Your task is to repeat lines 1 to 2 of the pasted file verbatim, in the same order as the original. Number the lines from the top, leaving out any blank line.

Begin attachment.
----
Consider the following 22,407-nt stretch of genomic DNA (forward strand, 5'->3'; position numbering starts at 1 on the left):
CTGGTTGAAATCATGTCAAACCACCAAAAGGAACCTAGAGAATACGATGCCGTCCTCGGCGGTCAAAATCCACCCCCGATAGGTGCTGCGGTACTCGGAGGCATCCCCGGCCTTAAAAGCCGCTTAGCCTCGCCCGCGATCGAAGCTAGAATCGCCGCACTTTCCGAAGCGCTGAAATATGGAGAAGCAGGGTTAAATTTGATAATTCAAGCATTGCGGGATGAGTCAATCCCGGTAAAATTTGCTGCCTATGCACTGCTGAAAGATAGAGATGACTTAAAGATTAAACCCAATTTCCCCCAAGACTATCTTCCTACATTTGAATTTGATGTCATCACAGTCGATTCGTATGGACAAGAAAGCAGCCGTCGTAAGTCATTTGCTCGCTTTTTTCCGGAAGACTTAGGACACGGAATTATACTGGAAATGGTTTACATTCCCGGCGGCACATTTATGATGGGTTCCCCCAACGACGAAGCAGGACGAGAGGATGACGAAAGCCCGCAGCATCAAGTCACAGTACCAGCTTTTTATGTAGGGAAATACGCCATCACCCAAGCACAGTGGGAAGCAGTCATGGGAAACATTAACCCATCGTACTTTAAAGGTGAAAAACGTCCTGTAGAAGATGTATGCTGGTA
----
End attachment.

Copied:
Consider the following 22,407-nt stretch of genomic DNA (forward strand, 5'->3'; position numbering starts at 1 on the left):
CTGGTTGAAATCATGTCAAACCACCAAAAGGAACCTAGAGAATACGATGCCGTCCTCGGCGGTCAAAATCCACCCCCGATAGGTGCTGCGGTACTCGGAGGCATCCCCGGCCTTAAAAGCCGCTTAGCCTCGCCCGCGATCGAAGCTAGAATCGCCGCACTTTCCGAAGCGCTGAAATATGGAGAAGCAGGGTTAAATTTGATAATTCAAGCATTGCGGGATGAGTCAATCCCGGTAAAATTTGCTGCCTATGCACTGCTGAAAGATAGAGATGACTTAAAGATTAAACCCAATTTCCCCCAAGACTATCTTCCTACATTTGAATTTGATGTCATCACAGTCGATTCGTATGGACAAGAAAGCAGCCGTCGTAAGTCATTTGCTCGCTTTTTTCCGGAAGACTTAGGACACGGAATTATACTGGAAATGGTTTACATTCCCGGCGGCACATTTATGATGGGTTCCCCCAACGACGAAGCAGGACGAGAGGATGACGAAAGCCCGCAGCATCAAGTCACAGTACCAGCTTTTTATGTAGGGAAATACGCCATCACCCAAGCACAGTGGGAAGCAGTCATGGGAAACATTAACCCATCGTACTTTAAAGGTGAAAAACGTCCTGTAGAAGATGTATGCTGGTA